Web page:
User-generated content and news

2009 has been the year of user-generated news. Twitter has finally caught on (after 3 years of using it and waiting for others to pick it up, I’m happy to see this). If I’m being totally honest, the last few major news stories that occurred, I found out about via Twitter. I think that’s pretty amazing. I check Twitter maybe once an hour unless I’m involved in something (if I don’t, I end up with 200 tweets to read). If I want up to the minute updates, I check the trending topics. And with each news event, I have been the first person I knew of among others who do not regularly use Twitter to learn information. I basically get all my news from the hive mind.

The Hudson River plane crash showed how a person’s twitpic can hit CNN in the blink of an eye. The pope-tackling that occurred today showed how a cell phone video is not only good enough quality to make out what happens in a small screen with lots of movement, but also hits every news source in the blink of an eye. And the Iranian elections this summer showed the incredible importance of user generated news and content. In a place where no media got in or out, news was being passed almost solely through Twitter. There were so many important photos, videos, and tweets that came through. People saw they had the support of the world just from the sheer number of tweets. It really showed people what exactly was going on in this country in a way nobody had ever seen before. Sure, this has happened and continues to happen in other countries. But there had never been a social media movement for information in this way.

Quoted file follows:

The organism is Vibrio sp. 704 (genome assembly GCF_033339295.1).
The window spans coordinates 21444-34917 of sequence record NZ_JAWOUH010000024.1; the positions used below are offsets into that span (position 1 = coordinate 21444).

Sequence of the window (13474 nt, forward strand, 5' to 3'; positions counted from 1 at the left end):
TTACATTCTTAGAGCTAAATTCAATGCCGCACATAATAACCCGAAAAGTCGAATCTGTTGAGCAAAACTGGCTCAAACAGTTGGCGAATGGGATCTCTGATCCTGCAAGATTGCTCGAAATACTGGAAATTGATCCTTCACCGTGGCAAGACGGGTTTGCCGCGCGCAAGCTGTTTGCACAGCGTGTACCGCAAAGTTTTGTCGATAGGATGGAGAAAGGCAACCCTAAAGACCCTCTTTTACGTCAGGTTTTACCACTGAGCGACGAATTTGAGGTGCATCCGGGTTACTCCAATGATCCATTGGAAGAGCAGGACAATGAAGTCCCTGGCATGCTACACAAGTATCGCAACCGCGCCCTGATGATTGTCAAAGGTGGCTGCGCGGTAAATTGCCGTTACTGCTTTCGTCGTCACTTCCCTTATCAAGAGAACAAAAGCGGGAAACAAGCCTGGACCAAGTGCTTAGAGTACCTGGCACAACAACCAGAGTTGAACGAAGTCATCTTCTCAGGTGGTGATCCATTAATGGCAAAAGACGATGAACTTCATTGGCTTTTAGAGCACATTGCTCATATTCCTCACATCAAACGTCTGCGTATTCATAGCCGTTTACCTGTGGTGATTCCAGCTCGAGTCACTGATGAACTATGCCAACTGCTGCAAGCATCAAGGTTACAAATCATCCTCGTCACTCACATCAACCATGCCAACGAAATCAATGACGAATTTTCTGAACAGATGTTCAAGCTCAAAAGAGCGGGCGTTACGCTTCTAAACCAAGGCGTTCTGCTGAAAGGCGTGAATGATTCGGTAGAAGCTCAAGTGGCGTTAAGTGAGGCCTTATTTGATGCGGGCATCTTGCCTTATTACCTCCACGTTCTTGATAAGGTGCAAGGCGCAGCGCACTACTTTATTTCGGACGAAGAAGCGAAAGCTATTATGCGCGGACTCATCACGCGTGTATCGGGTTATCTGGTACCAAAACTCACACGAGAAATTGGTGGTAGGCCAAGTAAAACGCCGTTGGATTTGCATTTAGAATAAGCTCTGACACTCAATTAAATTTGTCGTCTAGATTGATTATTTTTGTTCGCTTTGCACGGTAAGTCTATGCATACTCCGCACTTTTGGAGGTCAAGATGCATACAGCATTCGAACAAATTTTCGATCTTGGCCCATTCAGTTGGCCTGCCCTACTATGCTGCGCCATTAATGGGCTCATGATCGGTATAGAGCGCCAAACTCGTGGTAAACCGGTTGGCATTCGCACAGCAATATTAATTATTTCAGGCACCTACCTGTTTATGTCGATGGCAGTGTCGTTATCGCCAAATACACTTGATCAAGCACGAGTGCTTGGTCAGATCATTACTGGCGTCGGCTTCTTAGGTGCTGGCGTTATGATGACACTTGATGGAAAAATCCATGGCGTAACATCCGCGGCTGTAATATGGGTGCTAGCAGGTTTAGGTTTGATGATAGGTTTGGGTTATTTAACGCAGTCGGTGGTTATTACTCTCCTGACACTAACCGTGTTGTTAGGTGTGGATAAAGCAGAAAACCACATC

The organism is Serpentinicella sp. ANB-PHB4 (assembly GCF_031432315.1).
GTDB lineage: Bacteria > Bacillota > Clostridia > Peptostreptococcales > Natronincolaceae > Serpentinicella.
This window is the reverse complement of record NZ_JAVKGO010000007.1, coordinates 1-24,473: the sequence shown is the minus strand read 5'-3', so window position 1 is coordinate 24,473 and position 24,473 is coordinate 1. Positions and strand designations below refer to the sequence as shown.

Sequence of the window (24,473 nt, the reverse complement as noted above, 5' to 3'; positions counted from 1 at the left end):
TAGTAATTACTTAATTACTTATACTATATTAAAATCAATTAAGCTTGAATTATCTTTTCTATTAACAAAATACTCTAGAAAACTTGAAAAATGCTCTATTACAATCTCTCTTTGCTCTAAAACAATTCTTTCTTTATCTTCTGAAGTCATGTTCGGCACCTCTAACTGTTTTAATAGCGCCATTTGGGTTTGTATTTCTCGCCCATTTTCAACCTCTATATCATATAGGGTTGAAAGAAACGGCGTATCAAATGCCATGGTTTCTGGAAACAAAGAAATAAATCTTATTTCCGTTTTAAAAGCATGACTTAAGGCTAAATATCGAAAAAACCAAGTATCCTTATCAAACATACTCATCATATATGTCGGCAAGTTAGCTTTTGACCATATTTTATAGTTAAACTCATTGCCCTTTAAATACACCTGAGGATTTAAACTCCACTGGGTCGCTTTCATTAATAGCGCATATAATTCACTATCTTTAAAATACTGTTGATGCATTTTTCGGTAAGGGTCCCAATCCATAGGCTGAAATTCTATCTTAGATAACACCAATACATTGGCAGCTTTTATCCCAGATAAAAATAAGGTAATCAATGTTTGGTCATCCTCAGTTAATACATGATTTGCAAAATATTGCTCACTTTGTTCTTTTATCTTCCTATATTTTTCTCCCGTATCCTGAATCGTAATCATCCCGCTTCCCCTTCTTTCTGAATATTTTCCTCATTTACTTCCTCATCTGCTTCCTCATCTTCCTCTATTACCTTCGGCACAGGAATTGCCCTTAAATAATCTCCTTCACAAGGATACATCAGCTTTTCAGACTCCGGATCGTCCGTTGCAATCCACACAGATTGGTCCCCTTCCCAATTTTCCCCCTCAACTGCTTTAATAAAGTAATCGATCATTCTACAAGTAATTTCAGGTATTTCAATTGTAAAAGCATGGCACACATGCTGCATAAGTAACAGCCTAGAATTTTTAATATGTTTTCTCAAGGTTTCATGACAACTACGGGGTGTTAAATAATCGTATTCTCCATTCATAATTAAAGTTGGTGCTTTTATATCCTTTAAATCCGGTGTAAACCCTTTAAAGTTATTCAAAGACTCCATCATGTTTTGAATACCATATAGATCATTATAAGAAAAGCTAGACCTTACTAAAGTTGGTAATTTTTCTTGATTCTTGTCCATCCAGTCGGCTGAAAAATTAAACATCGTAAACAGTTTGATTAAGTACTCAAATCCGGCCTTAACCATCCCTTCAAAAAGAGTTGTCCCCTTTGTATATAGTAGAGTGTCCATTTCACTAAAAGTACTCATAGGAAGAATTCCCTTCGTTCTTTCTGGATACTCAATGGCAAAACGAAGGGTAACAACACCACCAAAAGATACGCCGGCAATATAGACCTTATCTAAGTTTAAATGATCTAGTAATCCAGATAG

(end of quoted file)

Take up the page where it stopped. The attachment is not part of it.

I say this because I came across a video on YouTube that I hadn’t seen (I think we were on our honeymoon when this circulated). It shows a girl, Neda, immediately after she was shot while observing a protest on the street in Iran. The video is 40 seconds long and shows just after the moment Neda is shot, until a few moments after she dies. I’m so glad YouTube continues to host this video, as it is important to that people who choose to view it be able to view it. Neda isn’t the only person to be killed in a senseless manner like this, but social media and activism pair with this horribly graphic video to remind us what happened there.

I’ve embedded the video below, if you want to watch it. Be warned that it is incredibly graphic. It shows a girl’s moment of death. Please don’t watch it unless you take a moment to consider that.